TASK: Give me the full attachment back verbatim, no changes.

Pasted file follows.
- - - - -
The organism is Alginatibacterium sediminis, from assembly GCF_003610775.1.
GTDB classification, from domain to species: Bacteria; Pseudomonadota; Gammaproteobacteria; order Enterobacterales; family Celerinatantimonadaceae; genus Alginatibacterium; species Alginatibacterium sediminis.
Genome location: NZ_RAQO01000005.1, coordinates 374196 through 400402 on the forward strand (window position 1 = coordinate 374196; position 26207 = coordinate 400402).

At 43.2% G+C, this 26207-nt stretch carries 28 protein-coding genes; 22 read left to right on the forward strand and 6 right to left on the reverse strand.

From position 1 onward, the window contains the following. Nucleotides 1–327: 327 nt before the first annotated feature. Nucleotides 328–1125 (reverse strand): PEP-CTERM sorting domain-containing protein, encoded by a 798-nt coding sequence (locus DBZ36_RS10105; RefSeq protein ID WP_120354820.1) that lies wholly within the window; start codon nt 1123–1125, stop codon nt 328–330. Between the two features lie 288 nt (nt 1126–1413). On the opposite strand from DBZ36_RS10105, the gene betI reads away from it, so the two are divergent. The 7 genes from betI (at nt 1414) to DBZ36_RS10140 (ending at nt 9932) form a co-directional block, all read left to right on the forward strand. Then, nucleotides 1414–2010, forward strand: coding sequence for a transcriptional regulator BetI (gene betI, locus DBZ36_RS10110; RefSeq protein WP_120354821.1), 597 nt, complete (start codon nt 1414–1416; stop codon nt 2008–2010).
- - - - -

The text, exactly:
The organism is Alginatibacterium sediminis, from assembly GCF_003610775.1.
GTDB classification, from domain to species: Bacteria; Pseudomonadota; Gammaproteobacteria; order Enterobacterales; family Celerinatantimonadaceae; genus Alginatibacterium; species Alginatibacterium sediminis.
Genome location: NZ_RAQO01000005.1, coordinates 374196 through 400402 on the forward strand (window position 1 = coordinate 374196; position 26207 = coordinate 400402).

At 43.2% G+C, this 26207-nt stretch carries 28 protein-coding genes; 22 read left to right on the forward strand and 6 right to left on the reverse strand.

From position 1 onward, the window contains the following. Nucleotides 1–327: 327 nt before the first annotated feature. Nucleotides 328–1125 (reverse strand): PEP-CTERM sorting domain-containing protein, encoded by a 798-nt coding sequence (locus DBZ36_RS10105; RefSeq protein ID WP_120354820.1) that lies wholly within the window; start codon nt 1123–1125, stop codon nt 328–330. Between the two features lie 288 nt (nt 1126–1413). On the opposite strand from DBZ36_RS10105, the gene betI reads away from it, so the two are divergent. The 7 genes from betI (at nt 1414) to DBZ36_RS10140 (ending at nt 9932) form a co-directional block, all read left to right on the forward strand. Then, nucleotides 1414–2010, forward strand: coding sequence for a transcriptional regulator BetI (gene betI, locus DBZ36_RS10110; RefSeq protein WP_120354821.1), 597 nt, complete (start codon nt 1414–1416; stop codon nt 2008–2010).